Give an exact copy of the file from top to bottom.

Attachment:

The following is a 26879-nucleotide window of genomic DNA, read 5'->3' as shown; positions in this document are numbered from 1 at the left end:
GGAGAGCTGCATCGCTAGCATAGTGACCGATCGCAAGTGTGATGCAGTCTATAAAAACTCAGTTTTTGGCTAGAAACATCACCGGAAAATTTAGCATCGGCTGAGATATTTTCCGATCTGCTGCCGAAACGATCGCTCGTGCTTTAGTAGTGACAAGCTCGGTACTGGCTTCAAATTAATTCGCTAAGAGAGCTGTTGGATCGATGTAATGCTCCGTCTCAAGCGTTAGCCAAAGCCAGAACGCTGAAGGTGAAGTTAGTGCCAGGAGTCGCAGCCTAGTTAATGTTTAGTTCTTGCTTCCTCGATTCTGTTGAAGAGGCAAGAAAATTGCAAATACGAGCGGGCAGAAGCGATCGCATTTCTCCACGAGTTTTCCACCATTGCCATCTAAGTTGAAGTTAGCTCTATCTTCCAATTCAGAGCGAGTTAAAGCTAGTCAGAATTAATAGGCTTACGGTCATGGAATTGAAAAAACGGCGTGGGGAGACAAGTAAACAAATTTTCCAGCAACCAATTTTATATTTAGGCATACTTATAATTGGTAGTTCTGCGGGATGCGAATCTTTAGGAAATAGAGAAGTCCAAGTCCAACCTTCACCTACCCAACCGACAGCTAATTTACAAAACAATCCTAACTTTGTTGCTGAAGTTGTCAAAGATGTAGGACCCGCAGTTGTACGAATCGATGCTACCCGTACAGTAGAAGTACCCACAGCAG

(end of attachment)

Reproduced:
The following is a 26879-nucleotide window of genomic DNA, read 5'->3' as shown; positions in this document are numbered from 1 at the left end:
GGAGAGCTGCATCGCTAGCATAGTGACCGATCGCAAGTGTGATGCAGTCTATAAAAACTCAGTTTTTGGCTAGAAACATCACCGGAAAATTTAGCATCGGCTGAGATATTTTCCGATCTGCTGCCGAAACGATCGCTCGTGCTTTAGTAGTGACAAGCTCGGTACTGGCTTCAAATTAATTCGCTAAGAGAGCTGTTGGATCGATGTAATGCTCCGTCTCAAGCGTTAGCCAAAGCCAGAACGCTGAAGGTGAAGTTAGTGCCAGGAGTCGCAGCCTAGTTAATGTTTAGTTCTTGCTTCCTCGATTCTGTTGAAGAGGCAAGAAAATTGCAAATACGAGCGGGCAGAAGCGATCGCATTTCTCCACGAGTTTTCCACCATTGCCATCTAAGTTGAAGTTAGCTCTATCTTCCAATTCAGAGCGAGTTAAAGCTAGTCAGAATTAATAGGCTTACGGTCATGGAATTGAAAAAACGGCGTGGGGAGACAAGTAAACAAATTTTCCAGCAACCAATTTTATATTTAGGCATACTTATAATTGGTAGTTCTGCGGGATGCGAATCTTTAGGAAATAGAGAAGTCCAAGTCCAACCTTCACCTACCCAACCGACAGCTAATTTACAAAACAATCCTAACTTTGTTGCTGAAGTTGTCAAAGATGTAGGACCCGCAGTTGTACGAATCGATGCTACCCGTACAGTAGAAGTACCCACAGCAG